Infrared surveys from Antarctica

Jeremy Bailey*

*Corresponding author for this work

Research output: Contribution to journalArticlepeer-review

2 Citations (Scopus)


The very low background observed from Antarctica in a window from about 2·25 to 2·45 μm can be exploited as a way of making deep near-IR surveys over wide areas of sky. Imaging surveys using the entire window can cover large areas of sky to limits of around K = 20, and can be used to study galaxy evolution and to search for high-redshift quasars, dust-obscured quasars and brown dwarfs. It is also possible to make spectroscopic surveys in this window. The window includes molecular hydrogen emission and CO absorption in galactic sources, and can also be used to search for emission lines such as Hα in high-redshift star-forming galaxies.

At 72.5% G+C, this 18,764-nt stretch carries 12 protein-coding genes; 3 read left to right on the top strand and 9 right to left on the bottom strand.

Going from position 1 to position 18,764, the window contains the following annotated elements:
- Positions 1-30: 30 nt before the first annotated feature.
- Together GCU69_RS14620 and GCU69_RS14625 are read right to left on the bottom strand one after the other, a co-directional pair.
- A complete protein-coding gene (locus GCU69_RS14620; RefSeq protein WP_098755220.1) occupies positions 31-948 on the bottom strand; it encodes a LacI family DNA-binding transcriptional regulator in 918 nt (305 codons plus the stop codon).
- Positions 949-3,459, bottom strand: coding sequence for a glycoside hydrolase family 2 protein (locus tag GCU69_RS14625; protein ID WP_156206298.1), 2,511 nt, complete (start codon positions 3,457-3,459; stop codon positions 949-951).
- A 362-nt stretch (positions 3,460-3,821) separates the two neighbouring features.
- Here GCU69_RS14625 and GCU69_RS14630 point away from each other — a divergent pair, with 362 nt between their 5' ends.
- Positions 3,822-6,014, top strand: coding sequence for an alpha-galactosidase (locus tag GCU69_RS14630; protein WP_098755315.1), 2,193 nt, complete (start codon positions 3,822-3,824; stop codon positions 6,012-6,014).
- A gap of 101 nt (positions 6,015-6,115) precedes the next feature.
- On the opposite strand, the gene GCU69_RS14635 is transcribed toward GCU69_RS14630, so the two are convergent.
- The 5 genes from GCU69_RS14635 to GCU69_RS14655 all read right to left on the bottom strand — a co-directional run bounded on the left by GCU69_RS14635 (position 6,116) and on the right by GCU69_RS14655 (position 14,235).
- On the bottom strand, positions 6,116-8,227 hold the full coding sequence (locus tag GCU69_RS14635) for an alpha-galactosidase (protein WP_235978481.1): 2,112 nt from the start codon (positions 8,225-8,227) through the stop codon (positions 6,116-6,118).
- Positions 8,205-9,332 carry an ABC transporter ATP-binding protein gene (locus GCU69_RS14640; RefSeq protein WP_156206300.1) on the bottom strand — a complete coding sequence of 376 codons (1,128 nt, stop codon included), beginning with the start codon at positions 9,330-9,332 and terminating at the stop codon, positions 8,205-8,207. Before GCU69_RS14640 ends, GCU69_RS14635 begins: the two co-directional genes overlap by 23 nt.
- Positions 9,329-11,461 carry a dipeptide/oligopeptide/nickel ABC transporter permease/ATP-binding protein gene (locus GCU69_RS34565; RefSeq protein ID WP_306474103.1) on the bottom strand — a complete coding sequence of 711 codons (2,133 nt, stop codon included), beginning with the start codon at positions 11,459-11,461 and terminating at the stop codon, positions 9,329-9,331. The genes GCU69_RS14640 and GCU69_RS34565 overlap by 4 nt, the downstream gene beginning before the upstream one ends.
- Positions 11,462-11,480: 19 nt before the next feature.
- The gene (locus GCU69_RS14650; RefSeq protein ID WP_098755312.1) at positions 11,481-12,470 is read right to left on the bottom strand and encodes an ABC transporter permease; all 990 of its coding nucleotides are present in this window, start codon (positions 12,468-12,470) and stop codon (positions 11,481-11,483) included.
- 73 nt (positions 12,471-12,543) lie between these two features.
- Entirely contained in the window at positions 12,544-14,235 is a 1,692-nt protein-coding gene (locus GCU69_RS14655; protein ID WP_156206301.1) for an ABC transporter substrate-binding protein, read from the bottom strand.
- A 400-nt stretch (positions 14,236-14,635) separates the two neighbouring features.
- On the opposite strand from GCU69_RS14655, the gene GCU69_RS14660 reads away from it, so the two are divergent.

Original languageEnglish
Pages (from-to)7-9
Number of pages3
JournalPublications of the Astronomical Society of Australia
Issue number1
Publication statusPublished - 1996


  • Brown dwarfs
  • Galaxies: Evolution
  • Galaxies: Formation
  • Infrared: Galaxies
  • Infrared: General
  • Quasars: General
  • Stars: Low-mass

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